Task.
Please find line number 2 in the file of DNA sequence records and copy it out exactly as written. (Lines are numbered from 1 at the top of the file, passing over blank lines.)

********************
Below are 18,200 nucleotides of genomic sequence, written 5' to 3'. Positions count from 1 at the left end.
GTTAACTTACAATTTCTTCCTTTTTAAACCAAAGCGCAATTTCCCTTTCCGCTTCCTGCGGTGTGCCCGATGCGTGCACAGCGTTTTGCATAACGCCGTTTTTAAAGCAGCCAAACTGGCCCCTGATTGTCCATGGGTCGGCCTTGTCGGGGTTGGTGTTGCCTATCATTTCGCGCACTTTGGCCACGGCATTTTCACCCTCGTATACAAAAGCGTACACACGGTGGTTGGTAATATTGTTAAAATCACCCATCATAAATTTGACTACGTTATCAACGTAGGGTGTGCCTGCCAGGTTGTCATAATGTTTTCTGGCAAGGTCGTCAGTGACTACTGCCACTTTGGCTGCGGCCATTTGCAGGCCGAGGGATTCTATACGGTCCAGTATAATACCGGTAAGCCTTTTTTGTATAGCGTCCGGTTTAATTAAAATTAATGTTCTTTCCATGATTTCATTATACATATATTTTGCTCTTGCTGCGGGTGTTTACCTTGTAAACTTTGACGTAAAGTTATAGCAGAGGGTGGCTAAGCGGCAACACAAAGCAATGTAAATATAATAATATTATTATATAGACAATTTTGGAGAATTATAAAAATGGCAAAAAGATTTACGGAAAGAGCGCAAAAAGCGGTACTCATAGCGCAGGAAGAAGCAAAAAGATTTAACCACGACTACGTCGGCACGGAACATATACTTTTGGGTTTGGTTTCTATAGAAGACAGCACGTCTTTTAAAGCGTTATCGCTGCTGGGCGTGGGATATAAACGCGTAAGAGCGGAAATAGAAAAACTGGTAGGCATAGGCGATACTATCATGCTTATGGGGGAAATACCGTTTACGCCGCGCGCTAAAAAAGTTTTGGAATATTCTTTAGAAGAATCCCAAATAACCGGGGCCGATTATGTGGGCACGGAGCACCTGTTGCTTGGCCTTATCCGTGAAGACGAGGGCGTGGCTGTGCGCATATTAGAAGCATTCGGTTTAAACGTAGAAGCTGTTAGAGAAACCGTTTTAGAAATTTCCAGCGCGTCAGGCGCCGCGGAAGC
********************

GTTAACTTACAATTTCTTCCTTTTTAAACCAAAGCGCAATTTCCCTTTCCGCTTCCTGCGGTGTGCCCGATGCGTGCACAGCGTTTTGCATAACGCCGTTTTTAAAGCAGCCAAACTGGCCCCTGATTGTCCATGGGTCGGCCTTGTCGGGGTTGGTGTTGCCTATCATTTCGCGCACTTTGGCCACGGCATTTTCACCCTCGTATACAAAAGCGTACACACGGTGGTTGGTAATATTGTTAAAATCACCCATCATAAATTTGACTACGTTATCAACGTAGGGTGTGCCTGCCAGGTTGTCATAATGTTTTCTGGCAAGGTCGTCAGTGACTACTGCCACTTTGGCTGCGGCCATTTGCAGGCCGAGGGATTCTATACGGTCCAGTATAATACCGGTAAGCCTTTTTTGTATAGCGTCCGGTTTAATTAAAATTAATGTTCTTTCCATGATTTCATTATACATATATTTTGCTCTTGCTGCGGGTGTTTACCTTGTAAACTTTGACGTAAAGTTATAGCAGAGGGTGGCTAAGCGGCAACACAAAGCAATGTAAATATAATAATATTATTATATAGACAATTTTGGAGAATTATAAAAATGGCAAAAAGATTTACGGAAAGAGCGCAAAAAGCGGTACTCATAGCGCAGGAAGAAGCAAAAAGATTTAACCACGACTACGTCGGCACGGAACATATACTTTTGGGTTTGGTTTCTATAGAAGACAGCACGTCTTTTAAAGCGTTATCGCTGCTGGGCGTGGGATATAAACGCGTAAGAGCGGAAATAGAAAAACTGGTAGGCATAGGCGATACTATCATGCTTATGGGGGAAATACCGTTTACGCCGCGCGCTAAAAAAGTTTTGGAATATTCTTTAGAAGAATCCCAAATAACCGGGGCCGATTATGTGGGCACGGAGCACCTGTTGCTTGGCCTTATCCGTGAAGACGAGGGCGTGGCTGTGCGCATATTAGAAGCATTCGGTTTAAACGTAGAAGCTGTTAGAGAAACCGTTTTAGAAATTTCCAGCGCGTCAGGCGCCGCGGAAGC